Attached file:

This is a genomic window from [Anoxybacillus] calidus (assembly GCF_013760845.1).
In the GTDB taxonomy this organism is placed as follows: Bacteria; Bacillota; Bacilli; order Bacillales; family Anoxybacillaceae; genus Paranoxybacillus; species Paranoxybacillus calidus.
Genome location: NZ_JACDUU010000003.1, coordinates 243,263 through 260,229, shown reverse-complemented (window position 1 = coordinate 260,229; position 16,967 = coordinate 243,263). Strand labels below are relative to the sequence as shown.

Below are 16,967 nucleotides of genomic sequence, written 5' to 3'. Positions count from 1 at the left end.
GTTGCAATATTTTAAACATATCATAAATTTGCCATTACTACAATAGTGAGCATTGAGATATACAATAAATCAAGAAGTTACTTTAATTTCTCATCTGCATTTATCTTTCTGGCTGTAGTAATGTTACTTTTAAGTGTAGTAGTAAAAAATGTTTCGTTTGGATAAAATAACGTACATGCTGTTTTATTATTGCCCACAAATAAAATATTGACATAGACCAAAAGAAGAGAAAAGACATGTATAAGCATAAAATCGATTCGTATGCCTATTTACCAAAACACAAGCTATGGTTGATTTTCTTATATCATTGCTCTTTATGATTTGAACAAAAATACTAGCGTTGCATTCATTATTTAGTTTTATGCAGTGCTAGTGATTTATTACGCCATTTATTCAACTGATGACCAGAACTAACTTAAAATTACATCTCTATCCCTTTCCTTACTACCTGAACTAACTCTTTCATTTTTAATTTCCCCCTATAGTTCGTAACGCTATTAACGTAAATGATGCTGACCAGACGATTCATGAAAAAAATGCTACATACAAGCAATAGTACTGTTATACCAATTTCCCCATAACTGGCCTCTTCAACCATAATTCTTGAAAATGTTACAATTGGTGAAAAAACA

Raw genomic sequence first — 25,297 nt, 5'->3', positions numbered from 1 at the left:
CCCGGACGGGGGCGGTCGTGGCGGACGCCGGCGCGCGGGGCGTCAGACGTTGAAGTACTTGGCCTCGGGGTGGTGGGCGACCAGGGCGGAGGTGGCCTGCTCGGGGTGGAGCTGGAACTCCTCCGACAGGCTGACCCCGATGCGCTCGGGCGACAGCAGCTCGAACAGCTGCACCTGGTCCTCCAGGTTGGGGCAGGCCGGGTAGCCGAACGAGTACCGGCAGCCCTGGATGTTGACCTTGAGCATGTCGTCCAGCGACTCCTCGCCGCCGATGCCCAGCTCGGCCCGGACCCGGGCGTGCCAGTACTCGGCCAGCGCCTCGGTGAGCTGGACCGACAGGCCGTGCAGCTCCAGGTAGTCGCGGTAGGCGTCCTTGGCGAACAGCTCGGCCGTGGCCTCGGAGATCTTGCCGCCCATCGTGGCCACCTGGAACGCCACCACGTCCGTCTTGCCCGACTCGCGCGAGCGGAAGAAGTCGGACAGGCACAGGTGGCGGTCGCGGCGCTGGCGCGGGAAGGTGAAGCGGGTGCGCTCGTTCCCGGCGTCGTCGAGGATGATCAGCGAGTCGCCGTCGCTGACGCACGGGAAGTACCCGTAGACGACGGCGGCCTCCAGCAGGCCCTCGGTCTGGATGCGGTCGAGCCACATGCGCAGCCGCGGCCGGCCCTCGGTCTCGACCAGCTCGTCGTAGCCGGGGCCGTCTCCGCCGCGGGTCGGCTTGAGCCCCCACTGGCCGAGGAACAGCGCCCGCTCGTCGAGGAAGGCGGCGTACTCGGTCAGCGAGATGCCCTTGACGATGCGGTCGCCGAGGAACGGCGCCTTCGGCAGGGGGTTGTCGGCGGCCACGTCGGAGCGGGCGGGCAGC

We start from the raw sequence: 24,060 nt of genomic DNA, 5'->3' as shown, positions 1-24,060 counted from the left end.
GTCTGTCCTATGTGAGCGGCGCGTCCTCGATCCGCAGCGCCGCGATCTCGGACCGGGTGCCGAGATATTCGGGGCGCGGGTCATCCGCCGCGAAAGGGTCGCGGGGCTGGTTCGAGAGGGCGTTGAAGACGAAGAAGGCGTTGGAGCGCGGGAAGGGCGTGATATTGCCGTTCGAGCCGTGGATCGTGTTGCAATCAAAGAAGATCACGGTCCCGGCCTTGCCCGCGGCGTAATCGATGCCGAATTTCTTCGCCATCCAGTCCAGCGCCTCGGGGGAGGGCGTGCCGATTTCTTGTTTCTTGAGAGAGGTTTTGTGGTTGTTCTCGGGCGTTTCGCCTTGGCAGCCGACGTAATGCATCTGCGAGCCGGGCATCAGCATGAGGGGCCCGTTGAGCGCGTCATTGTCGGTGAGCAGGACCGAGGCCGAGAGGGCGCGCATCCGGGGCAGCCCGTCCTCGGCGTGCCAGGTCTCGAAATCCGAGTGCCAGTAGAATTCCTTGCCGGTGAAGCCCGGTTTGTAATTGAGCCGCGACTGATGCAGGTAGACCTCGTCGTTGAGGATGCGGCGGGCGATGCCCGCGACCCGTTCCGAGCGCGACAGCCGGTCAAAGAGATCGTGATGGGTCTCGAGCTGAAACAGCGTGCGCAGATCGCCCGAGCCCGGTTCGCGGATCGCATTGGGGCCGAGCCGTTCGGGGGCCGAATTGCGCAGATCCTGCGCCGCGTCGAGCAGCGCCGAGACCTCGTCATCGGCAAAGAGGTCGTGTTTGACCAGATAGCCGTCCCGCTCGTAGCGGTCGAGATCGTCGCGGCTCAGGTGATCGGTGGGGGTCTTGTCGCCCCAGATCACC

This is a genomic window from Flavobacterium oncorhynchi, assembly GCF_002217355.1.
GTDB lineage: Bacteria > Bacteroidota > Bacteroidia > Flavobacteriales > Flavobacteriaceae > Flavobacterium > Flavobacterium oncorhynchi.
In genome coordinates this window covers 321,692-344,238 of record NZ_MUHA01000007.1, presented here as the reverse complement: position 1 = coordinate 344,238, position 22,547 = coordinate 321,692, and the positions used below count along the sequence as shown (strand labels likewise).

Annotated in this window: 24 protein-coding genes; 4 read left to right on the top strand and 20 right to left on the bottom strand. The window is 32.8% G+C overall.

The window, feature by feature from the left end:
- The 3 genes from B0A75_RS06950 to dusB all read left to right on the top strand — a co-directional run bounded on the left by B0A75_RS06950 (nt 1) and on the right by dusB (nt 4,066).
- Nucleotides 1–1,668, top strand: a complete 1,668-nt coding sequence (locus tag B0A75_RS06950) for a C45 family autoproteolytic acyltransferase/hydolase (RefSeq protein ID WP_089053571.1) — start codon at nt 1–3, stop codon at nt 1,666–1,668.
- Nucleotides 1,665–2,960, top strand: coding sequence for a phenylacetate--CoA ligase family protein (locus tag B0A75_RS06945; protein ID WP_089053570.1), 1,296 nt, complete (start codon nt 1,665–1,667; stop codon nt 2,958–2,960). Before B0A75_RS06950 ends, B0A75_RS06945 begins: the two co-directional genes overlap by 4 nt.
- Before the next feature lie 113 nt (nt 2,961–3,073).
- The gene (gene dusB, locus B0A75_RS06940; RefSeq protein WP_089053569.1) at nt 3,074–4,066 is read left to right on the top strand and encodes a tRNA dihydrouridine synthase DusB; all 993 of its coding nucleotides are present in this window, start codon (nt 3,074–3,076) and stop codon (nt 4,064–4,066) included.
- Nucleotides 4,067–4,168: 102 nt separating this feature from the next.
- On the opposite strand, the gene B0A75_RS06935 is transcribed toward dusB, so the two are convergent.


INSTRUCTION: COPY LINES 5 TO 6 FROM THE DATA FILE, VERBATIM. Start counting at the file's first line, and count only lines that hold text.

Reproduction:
GTTGCAATATTTTAAACATATCATAAATTTGCCATTACTACAATAGTGAGCATTGAGATATACAATAAATCAAGAAGTTACTTTAATTTCTCATCTGCATTTATCTTTCTGGCTGTAGTAATGTTACTTTTAAGTGTAGTAGTAAAAAATGTTTCGTTTGGATAAAATAACGTACATGCTGTTTTATTATTGCCCACAAATAAAATATTGACATAGACCAAAAGAAGAGAAAAGACATGTATAAGCATAAAATCGATTCGTATGCCTATTTACCAAAACACAAGCTATGGTTGATTTTCTTATATCATTGCTCTTTATGATTTGAACAAAAATACTAGCGTTGCATTCATTATTTAGTTTTATGCAGTGCTAGTGATTTATTACGCCATTTATTCAACTGATGACCAGAACTAACTTAAAATTACATCTCTATCCCTTTCCTTACTACCTGAACTAACTCTTTCATTTTTAATTTCCCCCTATAGTTCGTAACGCTATTAACGTAAATGATGCTGACCAGACGATTCATGAAAAAAATGCTACATACAAGCAATAGTACTGTTATACCAATTTCCCCATAACTGGCCTCTTCAACCATAATTCTTGAAAATGTTACAATTGGTGAAAAAACA

Raw genomic sequence first — 25,297 nt, 5'->3', positions numbered from 1 at the left: